Microsoft joins biotech firm to create an AI-based blood test for diagnosing disease
Microsoft Corp. is teaming up with a biotech firm called Adaptive Biotechnologies in an effort to develop an artificial intelligence-based blood test that could be trained to identify “hundreds” of diseases in humans before symptoms appear.
Adaptive Biotechnologies is said to be a major player in the genetic sequencing of the T- and B-cell receptors in the human immune system. The partnership will see Microsoft invest an undisclosed sum into the startup, while providing cloud computing and machine learning services for its research.
With Microsoft’s help, Adaptive Biotechnologies will attempt to map the genetics of the human immune system, or immunome. The aim is to create a blood test that will serve as a kind of universal diagnostic tool for every kind of disease.
Peter Lee, corporate vice president for Microsoft AI + Research, explained in a blog post Thursday that the idea will expand what the immune system is already capable of doing by identifying potential threats to the human body, flagging them and storing their genetic code so it can be used to help create a cure.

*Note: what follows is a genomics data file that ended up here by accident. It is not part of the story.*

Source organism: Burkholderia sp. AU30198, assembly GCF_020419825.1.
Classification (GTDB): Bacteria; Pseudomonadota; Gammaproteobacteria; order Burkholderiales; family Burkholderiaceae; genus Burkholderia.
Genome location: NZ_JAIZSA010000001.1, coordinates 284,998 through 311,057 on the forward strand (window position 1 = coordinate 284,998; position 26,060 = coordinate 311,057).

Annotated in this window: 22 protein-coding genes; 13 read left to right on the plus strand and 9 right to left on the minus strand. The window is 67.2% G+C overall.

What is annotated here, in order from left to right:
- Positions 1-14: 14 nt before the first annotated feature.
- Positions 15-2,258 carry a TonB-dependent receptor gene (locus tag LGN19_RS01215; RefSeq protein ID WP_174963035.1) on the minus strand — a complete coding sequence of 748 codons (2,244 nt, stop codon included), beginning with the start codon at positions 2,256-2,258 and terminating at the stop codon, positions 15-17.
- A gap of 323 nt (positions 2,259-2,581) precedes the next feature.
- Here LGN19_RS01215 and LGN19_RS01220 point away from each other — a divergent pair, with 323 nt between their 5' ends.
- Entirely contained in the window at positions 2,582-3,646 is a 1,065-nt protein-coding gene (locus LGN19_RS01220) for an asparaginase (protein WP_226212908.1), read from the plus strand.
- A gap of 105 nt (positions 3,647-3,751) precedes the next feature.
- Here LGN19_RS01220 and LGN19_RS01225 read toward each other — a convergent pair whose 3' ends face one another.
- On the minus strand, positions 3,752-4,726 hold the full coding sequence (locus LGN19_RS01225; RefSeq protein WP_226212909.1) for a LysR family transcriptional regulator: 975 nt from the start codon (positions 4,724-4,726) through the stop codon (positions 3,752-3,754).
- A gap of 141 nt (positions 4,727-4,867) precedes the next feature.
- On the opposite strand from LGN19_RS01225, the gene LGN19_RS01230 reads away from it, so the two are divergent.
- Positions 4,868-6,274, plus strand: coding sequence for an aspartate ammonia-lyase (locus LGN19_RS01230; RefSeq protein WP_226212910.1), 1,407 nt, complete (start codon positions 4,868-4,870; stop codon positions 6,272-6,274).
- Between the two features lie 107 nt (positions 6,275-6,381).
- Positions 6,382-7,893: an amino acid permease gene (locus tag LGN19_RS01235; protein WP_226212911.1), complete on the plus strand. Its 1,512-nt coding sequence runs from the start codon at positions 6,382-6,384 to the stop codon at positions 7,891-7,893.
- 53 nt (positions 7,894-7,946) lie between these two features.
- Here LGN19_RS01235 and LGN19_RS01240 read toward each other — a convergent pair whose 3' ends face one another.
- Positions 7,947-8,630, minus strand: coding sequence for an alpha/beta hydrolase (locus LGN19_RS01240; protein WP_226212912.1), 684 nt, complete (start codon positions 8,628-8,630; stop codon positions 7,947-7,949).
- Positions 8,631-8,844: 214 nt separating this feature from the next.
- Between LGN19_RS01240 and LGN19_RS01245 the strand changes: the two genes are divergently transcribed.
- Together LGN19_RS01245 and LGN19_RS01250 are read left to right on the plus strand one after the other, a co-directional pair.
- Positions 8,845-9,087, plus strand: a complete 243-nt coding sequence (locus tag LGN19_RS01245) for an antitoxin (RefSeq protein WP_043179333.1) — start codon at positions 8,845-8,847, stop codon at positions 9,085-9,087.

Microsoft says that with AI, it may also be possible to create a kind of alert system for doctors and their patients which will provide an early warning of potential health issues.
“Some conditions, like cancer or autoimmune disorders, can be difficult to diagnose,” said Chad Robbins, co-founder and chief executive officer of Adaptive Biotechnologies. “But this universal map of the immune system will enable earlier and more accurate diagnosis of disease.”
By mapping the immune system, physicians will be able to “connect the dots to understand the relationship between disease states,” leading to a better overall understanding of human health, Robbins added.
Lee likened the project to an “X-Ray” of the human immune system, saying it would open new doors to a world of what he calls “predictive medicine.” He said medical professionals believe immunological history has a big impact on how people’s bodies respond to new pathogens and treatments in ways that are currently impossible to explore.
“The impact on human health of such a universal blood test that reads a person’s exposure and response to disease would be, in a word, transformational,” Lee said.
To begin with, Adaptive Biotechnologies said, it will focus on identifying diseases that are typically only diagnosed at a late stage when much of the damage has already been done, such as pancreatic and ovarian cancer.
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